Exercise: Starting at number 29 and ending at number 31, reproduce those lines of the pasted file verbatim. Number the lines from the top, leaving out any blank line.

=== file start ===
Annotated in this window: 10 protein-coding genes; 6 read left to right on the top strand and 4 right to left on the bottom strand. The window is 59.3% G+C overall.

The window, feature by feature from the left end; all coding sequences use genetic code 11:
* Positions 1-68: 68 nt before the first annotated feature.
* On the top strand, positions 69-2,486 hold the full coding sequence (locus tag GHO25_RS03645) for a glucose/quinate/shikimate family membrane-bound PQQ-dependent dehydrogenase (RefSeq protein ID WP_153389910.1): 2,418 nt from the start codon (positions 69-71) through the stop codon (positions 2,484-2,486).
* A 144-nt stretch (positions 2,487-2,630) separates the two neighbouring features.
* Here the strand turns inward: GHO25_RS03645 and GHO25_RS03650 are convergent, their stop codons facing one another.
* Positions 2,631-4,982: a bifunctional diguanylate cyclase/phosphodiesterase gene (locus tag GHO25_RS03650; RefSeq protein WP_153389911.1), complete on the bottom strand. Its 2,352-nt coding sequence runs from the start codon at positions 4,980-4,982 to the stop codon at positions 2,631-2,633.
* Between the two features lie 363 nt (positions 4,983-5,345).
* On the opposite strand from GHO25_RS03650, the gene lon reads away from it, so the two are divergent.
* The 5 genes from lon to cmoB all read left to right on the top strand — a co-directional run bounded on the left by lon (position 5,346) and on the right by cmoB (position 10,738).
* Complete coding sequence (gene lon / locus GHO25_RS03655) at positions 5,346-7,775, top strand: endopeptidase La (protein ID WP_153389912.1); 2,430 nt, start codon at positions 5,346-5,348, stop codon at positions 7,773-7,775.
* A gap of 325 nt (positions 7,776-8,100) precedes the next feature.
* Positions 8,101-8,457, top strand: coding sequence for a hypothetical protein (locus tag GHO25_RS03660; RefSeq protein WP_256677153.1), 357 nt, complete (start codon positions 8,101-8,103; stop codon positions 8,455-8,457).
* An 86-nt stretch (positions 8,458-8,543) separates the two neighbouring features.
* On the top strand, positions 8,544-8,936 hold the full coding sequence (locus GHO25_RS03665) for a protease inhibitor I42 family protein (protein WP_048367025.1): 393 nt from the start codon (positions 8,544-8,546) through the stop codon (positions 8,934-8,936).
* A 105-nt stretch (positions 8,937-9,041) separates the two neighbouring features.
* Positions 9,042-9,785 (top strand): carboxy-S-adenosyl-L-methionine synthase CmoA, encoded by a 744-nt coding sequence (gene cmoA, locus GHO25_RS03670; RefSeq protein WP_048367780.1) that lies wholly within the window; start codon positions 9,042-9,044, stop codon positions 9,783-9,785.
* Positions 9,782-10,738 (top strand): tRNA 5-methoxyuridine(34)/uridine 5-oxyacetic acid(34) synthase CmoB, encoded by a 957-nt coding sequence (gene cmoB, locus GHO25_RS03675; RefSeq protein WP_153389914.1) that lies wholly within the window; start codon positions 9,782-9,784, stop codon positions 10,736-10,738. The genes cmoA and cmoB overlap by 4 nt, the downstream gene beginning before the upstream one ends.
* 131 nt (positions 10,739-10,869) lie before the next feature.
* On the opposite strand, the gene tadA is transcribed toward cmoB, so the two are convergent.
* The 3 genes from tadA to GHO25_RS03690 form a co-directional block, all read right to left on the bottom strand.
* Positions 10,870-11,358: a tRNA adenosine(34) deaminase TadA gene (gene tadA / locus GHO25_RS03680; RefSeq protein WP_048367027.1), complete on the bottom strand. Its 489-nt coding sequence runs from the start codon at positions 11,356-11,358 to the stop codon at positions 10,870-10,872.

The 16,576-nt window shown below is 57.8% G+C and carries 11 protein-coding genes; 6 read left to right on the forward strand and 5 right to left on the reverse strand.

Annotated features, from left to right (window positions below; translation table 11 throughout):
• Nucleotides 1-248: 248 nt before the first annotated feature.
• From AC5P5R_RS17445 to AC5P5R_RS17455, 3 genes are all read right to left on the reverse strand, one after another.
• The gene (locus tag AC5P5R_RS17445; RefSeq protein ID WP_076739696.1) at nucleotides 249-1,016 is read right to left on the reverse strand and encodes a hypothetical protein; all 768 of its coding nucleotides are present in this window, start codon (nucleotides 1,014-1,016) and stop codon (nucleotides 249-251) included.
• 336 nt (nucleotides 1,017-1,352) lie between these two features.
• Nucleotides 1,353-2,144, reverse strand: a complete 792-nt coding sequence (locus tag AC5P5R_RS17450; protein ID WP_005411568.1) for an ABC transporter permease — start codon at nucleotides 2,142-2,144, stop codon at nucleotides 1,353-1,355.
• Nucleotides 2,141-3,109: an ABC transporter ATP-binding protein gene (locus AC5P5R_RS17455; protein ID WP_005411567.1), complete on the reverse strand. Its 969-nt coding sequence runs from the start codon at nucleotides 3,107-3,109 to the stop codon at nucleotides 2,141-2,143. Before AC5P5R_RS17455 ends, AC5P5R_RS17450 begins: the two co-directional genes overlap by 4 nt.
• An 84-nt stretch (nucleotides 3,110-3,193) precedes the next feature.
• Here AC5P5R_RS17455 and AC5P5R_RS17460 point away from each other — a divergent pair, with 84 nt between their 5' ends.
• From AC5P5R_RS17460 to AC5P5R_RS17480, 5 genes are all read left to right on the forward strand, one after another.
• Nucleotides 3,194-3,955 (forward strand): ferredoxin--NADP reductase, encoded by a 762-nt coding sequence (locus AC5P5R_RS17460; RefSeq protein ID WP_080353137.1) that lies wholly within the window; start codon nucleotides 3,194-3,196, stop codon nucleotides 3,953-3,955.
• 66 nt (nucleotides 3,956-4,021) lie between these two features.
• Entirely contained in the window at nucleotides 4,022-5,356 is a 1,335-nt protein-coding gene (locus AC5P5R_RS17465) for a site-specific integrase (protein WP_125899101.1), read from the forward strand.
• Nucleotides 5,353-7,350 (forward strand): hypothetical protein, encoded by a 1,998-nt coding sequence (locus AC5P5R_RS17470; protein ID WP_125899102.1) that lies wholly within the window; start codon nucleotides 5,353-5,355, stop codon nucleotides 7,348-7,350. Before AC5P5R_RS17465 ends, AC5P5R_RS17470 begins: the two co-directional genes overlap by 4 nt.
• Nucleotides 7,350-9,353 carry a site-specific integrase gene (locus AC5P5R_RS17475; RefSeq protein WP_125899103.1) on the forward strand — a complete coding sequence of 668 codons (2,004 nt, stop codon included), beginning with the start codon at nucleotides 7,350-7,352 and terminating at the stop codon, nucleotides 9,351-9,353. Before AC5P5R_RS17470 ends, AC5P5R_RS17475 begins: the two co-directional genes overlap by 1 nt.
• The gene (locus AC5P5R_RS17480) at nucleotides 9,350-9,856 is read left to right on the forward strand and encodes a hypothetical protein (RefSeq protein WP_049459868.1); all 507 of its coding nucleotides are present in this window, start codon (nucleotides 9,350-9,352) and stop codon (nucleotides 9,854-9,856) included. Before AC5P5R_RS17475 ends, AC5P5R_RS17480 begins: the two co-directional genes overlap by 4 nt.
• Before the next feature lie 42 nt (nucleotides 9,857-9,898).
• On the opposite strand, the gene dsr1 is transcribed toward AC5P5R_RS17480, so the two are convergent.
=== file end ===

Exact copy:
• Nucleotides 1,353-2,144, reverse strand: a complete 792-nt coding sequence (locus tag AC5P5R_RS17450; protein ID WP_005411568.1) for an ABC transporter permease — start codon at nucleotides 2,142-2,144, stop codon at nucleotides 1,353-1,355.
• Nucleotides 2,141-3,109: an ABC transporter ATP-binding protein gene (locus AC5P5R_RS17455; protein ID WP_005411567.1), complete on the reverse strand. Its 969-nt coding sequence runs from the start codon at nucleotides 3,107-3,109 to the stop codon at nucleotides 2,141-2,143. Before AC5P5R_RS17455 ends, AC5P5R_RS17450 begins: the two co-directional genes overlap by 4 nt.
• An 84-nt stretch (nucleotides 3,110-3,193) precedes the next feature.